DJ and music producer Jared Aaronson ’16 has been passionate about music his whole life. But it wasn’t until he was diagnosed with Hodgkins Lymphoma during his sophomore year at the College of Charleston that he began to fully appreciate the therapeutic power of music.
Having survived a difficult series of chemotherapy treatments and hospital visits, Aronson recently set out on a national music tour in hopes of bringing comfort to others who are battling cancer.
“It’s really one of the best forms of healing,” says Aaronson. “I’m not saying that I play this music and it’s going to cure cancer, but if I play this music, the people listening who have cancer can be propelled into a higher state of mind through happiness.”
A marketing major and arts management minor, Aaronson spent much of the past year raising money to support his Collective Disparity Audiotherapy Tour through a GoFundMe campaign. The tour kicked off in Miami earlier this month. He and a cadre of friends – most of them from the College – are regaling cancer patients in centers and clinics around the country with his unique brand of music. Accompanying Aaronson on the tour are Connor Burrus ’15, Kenneth Hanson ‘14 and Aubrey Hendrixson ’16, along with Daniel Hill, who attended the University of South Carolina.
Aaronson says that his influences include a wide variety of musicians and musical styles. He often melds various tunes with his own, creating unique tracks for his audiences. “I pretty much do live beat box looping and synthesizers, so it’s essentially electronic,” he explains, “but I also love to incorporate vocalists or instrumentalists when I can.”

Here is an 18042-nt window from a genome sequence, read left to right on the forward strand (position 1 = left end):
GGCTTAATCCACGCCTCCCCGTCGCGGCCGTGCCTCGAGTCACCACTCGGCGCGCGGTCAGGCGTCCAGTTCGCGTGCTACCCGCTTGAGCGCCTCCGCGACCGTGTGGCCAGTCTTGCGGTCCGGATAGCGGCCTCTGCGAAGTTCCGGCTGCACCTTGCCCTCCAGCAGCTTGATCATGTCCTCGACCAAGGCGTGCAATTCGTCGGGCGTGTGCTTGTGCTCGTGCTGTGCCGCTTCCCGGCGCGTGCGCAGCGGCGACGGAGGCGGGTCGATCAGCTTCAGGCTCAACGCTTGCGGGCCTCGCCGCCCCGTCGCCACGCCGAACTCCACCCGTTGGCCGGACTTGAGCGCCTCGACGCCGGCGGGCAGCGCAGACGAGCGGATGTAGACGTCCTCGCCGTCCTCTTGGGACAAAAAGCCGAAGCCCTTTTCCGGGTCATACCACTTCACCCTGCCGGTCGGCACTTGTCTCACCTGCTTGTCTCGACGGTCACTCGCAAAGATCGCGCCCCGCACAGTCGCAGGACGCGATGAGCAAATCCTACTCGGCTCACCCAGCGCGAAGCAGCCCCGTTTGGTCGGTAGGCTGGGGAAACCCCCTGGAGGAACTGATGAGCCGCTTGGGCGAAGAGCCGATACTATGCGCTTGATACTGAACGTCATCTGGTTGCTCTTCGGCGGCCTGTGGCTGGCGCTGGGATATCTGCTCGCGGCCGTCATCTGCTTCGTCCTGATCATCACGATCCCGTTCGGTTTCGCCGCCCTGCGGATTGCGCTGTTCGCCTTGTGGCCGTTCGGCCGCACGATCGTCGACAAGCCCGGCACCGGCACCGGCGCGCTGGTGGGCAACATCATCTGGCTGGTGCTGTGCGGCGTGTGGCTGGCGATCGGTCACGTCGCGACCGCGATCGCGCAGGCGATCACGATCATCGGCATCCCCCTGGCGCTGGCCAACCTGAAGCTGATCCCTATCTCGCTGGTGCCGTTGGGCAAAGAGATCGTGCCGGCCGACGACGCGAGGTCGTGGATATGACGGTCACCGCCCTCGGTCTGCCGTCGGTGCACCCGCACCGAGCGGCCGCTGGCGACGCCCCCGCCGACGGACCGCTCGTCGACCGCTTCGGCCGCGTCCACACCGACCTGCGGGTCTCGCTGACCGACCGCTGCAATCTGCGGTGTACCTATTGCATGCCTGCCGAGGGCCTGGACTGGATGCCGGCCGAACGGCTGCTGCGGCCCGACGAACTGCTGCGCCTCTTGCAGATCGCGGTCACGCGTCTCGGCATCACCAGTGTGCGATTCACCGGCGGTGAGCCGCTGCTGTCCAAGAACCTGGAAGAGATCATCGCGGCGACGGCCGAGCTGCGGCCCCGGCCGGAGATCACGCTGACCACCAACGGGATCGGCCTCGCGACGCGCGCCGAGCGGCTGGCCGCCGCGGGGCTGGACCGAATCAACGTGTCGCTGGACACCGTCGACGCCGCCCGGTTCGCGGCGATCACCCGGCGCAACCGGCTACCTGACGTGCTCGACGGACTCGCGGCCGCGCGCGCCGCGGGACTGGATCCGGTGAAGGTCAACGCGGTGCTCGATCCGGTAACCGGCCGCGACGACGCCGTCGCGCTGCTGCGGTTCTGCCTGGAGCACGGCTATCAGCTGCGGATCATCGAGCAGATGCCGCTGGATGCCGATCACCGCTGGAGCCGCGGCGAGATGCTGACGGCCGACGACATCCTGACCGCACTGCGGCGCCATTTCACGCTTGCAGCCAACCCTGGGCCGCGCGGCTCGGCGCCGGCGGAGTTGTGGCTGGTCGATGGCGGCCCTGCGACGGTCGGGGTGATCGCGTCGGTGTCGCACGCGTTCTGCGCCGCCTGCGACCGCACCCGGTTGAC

Aaronson’s passion for music has been a constant since childhood. “Growing up, I was downloading music as soon as that became possible.” While at the College, Aaronson broadened his abilities by performing as a member of the student acapella group The Chucktown Trippintones. It was a performance with that group that indirectly led to the current tour.
“I volunteered with the Trippintones to perform for some of the kids at the Hollings Cancer Center near the College. We did that show and sometime later, the hospital called and asked us to return for another show. Unfortunately, the group wasn’t available, but I said that I could come and perform as a DJ for the kids. I did that, and got such positive feedback. That’s when it me that I should do more of those performances for cancer patients.”
Aaronson’s tour will take the Collective Disparity team as far west as Seattle and Los Angeles. “We’re stopping in 28 different places along the way,” he explains. “We have also booked three ecstatic dances, which are open to the public and are essentially substance-free dance parties where talking and cell phone use is discouraged.”